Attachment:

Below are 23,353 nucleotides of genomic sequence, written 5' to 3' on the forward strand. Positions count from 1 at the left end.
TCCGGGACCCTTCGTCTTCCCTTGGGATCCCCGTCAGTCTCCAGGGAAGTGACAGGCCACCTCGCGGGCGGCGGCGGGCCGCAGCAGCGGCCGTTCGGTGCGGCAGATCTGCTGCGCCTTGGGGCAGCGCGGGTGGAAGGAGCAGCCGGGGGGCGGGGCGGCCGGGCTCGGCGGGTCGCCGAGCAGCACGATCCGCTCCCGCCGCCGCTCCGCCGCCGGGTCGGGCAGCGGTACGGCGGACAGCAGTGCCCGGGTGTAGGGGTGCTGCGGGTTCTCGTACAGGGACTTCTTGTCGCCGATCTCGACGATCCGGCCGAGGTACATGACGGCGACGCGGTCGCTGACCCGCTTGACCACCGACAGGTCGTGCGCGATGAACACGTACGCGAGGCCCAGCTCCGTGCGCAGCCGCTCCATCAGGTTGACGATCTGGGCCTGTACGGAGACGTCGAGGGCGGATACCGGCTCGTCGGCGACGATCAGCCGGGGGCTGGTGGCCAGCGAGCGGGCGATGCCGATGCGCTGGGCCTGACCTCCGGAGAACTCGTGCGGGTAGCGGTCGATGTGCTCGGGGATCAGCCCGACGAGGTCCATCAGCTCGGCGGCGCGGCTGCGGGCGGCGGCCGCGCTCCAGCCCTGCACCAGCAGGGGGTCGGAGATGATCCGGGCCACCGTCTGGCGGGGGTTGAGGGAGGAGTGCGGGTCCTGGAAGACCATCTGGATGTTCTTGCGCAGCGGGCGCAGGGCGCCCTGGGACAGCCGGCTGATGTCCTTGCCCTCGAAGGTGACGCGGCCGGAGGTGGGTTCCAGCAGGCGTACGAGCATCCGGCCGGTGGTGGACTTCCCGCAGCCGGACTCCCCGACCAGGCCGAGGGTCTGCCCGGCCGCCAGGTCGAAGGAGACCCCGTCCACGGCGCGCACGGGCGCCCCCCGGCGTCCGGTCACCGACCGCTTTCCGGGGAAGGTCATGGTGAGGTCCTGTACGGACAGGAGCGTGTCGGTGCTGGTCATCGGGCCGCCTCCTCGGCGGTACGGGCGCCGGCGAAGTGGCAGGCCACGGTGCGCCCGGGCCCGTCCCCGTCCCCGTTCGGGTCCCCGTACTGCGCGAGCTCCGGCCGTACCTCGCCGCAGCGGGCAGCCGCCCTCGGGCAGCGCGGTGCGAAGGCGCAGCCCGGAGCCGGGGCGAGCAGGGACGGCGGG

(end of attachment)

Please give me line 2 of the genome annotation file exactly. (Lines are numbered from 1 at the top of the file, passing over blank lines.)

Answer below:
TCCGGGACCCTTCGTCTTCCCTTGGGATCCCCGTCAGTCTCCAGGGAAGTGACAGGCCACCTCGCGGGCGGCGGCGGGCCGCAGCAGCGGCCGTTCGGTGCGGCAGATCTGCTGCGCCTTGGGGCAGCGCGGGTGGAAGGAGCAGCCGGGGGGCGGGGCGGCCGGGCTCGGCGGGTCGCCGAGCAGCACGATCCGCTCCCGCCGCCGCTCCGCCGCCGGGTCGGGCAGCGGTACGGCGGACAGCAGTGCCCGGGTGTAGGGGTGCTGCGGGTTCTCGTACAGGGACTTCTTGTCGCCGATCTCGACGATCCGGCCGAGGTACATGACGGCGACGCGGTCGCTGACCCGCTTGACCACCGACAGGTCGTGCGCGATGAACACGTACGCGAGGCCCAGCTCCGTGCGCAGCCGCTCCATCAGGTTGACGATCTGGGCCTGTACGGAGACGTCGAGGGCGGATACCGGCTCGTCGGCGACGATCAGCCGGGGGCTGGTGGCCAGCGAGCGGGCGATGCCGATGCGCTGGGCCTGACCTCCGGAGAACTCGTGCGGGTAGCGGTCGATGTGCTCGGGGATCAGCCCGACGAGGTCCATCAGCTCGGCGGCGCGGCTGCGGGCGGCGGCCGCGCTCCAGCCCTGCACCAGCAGGGGGTCGGAGATGATCCGGGCCACCGTCTGGCGGGGGTTGAGGGAGGAGTGCGGGTCCTGGAAGACCATCTGGATGTTCTTGCGCAGCGGGCGCAGGGCGCCCTGGGACAGCCGGCTGATGTCCTTGCCCTCGAAGGTGACGCGGCCGGAGGTGGGTTCCAGCAGGCGTACGAGCATCCGGCCGGTGGTGGACTTCCCGCAGCCGGACTCCCCGACCAGGCCGAGGGTCTGCCCGGCCGCCAGGTCGAAGGAGACCCCGTCCACGGCGCGCACGGGCGCCCCCCGGCGTCCGGTCACCGACCGCTTTCCGGGGAAGGTCATGGTGAGGTCCTGTACGGACAGGAGCGTGTCGGTGCTGGTCATCGGGCCGCCTCCTCGGCGGTACGGGCGCCGGCGAAGTGGCAGGCCACGGTGCGCCCGGGCCCGTCCCCGTCCCCGTTCGGGTCCCCGTACTGCGCGAGCTCCGGCCGTACCTCGCCGCAGCGGGCAGCCGCCCTCGGGCAGCGCGGTGCGAAGGCGCAGCCCGGAGCCGGGGCGAGCAGGGACGGCGGG